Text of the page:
Wayne State research team using collagen to strengthen engineered blood vessels
Collagen is a common ingredient in products ranging from cosmetics and body lotion to vitamin supplements. It is also the most abundant protein in our bodies, found in our muscles, bones, skin, blood vessels, digestive system and tendons.
Recently, collagen use has gained momentum in biomaterials and regenerative medicine applications. Its strength, elasticity, wide availability and biocompatibility make collagen advantageous for such purposes. A research team led by Mai Lam, assistant professor of biomedical engineering at Wayne State University, and Ph.D. student Bijal Patel is using a collagen-based hydrogel to reinforce tissue-engineered blood vessels seeded with human fibroblast cells.
“Tissue engineering blood vessels is an important endeavor for clinical care due to the limited availability of autologous replacement vessels,” said Lam.
The tunicae of blood vessels are three layers: an inner (intima), middle (media), and outer (adventitia) layer. Lam’s team specifically looked at the tunica adventitia because of its crucial role as structural support to prevent rupture under high pressure.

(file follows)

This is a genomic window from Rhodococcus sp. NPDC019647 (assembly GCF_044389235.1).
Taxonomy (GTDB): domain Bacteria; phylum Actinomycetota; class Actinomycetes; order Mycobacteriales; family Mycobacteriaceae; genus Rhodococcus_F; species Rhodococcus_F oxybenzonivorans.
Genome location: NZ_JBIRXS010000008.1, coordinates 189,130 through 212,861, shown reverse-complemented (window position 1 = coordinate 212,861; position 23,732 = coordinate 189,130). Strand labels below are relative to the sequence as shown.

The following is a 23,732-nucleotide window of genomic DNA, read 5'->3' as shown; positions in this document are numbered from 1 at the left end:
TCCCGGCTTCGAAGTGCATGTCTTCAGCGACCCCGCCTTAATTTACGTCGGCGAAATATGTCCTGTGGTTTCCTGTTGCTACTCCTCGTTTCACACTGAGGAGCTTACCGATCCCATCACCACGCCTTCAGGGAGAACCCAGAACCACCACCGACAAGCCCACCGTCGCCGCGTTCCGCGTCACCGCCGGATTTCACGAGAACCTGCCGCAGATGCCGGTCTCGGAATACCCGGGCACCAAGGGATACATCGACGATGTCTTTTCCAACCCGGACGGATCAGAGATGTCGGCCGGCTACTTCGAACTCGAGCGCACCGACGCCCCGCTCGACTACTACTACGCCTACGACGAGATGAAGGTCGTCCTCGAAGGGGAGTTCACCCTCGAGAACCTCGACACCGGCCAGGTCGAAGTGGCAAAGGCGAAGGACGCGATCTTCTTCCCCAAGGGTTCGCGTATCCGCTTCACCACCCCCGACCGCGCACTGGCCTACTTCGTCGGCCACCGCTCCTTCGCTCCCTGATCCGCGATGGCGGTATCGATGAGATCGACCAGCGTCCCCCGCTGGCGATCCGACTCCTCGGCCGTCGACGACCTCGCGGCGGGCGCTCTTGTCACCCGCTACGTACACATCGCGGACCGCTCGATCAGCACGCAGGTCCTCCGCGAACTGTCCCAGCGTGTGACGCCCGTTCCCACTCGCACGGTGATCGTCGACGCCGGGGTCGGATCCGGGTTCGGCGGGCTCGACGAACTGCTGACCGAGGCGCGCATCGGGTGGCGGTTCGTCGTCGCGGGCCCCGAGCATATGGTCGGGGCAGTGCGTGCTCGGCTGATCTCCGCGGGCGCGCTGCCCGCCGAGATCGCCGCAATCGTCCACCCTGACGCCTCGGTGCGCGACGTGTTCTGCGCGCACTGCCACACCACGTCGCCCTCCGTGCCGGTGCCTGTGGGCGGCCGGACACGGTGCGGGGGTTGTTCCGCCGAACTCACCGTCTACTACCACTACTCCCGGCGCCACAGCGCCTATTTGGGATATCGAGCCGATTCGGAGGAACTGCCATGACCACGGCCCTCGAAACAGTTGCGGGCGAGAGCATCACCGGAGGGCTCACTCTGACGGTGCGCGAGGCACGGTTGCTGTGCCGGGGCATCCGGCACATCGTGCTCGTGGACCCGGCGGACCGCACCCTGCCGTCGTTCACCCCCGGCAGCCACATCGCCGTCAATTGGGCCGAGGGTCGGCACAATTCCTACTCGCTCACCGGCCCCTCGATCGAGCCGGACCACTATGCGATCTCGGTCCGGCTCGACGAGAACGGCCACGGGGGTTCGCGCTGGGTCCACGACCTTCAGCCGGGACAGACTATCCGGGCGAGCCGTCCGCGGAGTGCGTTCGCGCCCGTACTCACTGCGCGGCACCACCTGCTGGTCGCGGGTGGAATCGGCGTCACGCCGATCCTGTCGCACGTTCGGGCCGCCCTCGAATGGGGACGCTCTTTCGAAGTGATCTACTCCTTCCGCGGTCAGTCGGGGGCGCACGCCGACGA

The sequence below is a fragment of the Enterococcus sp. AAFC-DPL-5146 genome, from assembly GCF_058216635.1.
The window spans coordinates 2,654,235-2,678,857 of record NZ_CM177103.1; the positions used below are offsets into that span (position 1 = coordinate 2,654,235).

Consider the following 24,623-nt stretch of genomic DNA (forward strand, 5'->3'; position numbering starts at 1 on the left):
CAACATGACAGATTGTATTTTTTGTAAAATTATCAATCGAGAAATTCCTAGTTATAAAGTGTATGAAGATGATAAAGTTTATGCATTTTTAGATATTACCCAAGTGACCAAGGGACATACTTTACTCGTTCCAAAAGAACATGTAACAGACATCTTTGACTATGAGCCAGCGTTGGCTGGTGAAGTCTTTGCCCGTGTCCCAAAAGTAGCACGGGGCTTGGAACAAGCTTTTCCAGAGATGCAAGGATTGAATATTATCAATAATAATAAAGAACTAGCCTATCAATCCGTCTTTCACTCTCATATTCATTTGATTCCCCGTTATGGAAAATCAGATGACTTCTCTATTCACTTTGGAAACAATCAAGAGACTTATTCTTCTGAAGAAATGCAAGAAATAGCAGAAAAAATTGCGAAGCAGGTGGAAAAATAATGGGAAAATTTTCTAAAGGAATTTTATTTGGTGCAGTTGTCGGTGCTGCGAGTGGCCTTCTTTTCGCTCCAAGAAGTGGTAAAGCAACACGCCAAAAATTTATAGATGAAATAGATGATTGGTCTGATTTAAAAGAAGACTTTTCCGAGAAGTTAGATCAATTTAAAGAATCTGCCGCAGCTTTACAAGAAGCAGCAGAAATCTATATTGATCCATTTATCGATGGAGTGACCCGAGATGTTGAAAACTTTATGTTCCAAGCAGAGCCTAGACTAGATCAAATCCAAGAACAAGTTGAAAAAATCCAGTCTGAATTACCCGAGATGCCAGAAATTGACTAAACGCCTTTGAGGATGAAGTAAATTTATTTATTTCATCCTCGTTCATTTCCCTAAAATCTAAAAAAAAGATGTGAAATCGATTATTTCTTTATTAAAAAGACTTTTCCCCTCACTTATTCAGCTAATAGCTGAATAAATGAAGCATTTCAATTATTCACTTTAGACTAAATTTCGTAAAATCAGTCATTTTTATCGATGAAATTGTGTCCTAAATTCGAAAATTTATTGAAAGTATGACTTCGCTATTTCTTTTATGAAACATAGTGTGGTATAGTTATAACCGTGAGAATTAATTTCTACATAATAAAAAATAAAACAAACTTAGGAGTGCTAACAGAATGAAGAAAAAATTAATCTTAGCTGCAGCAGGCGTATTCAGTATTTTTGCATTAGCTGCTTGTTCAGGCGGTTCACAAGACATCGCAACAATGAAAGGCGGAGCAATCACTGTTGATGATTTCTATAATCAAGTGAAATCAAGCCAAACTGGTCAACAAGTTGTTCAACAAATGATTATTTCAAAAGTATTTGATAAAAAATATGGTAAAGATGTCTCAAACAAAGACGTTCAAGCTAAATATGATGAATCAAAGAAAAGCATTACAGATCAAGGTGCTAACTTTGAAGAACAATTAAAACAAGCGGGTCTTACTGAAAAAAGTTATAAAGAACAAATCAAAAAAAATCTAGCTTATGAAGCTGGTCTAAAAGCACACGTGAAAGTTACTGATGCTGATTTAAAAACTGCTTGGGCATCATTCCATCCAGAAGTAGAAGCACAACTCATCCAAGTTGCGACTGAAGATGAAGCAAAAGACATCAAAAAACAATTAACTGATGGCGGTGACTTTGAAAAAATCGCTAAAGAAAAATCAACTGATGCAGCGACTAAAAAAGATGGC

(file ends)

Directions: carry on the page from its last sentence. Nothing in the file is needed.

“In surgery, during endarterectomies, surgeons can strip the vessel of all the intima and most of the media, leaving the adventitia as the main strength layer to hold suture and close the vessel,” according to the team’s research paper, which was published in Scientific Reports in February 2018. “It is well known that the collagen content in the vessel wall is the main strength of the blood vessels.”
Other vascular grafts using fibroblast cells have required a significant maturation period to reach full strength. Lam’s team modified its novel “ring stacking method” — assembling rings of vascular tissue around a center post to create a tubular structure — to formulate fibroblast stacks, and supplemented the rings with collagen gel while using other factors such as ascorbic acid to stimulate additional collagen production.
While the group found an optimal combination for tensile strength and fiber maturity — in less time than most prior research — with the stability and functionality afforded by the ring stacking, subsequent studies will focus on methods to achieve a level of strength closer to that of native adventitia as well as an improved immune response.
“For the millions of patients undergoing bypass surgery annually, limited availability of patient vessels for self-donation is the greatest issue,” said Lam. “With further development, engineered vessels such as these could fill this need and be used as viable grafts.”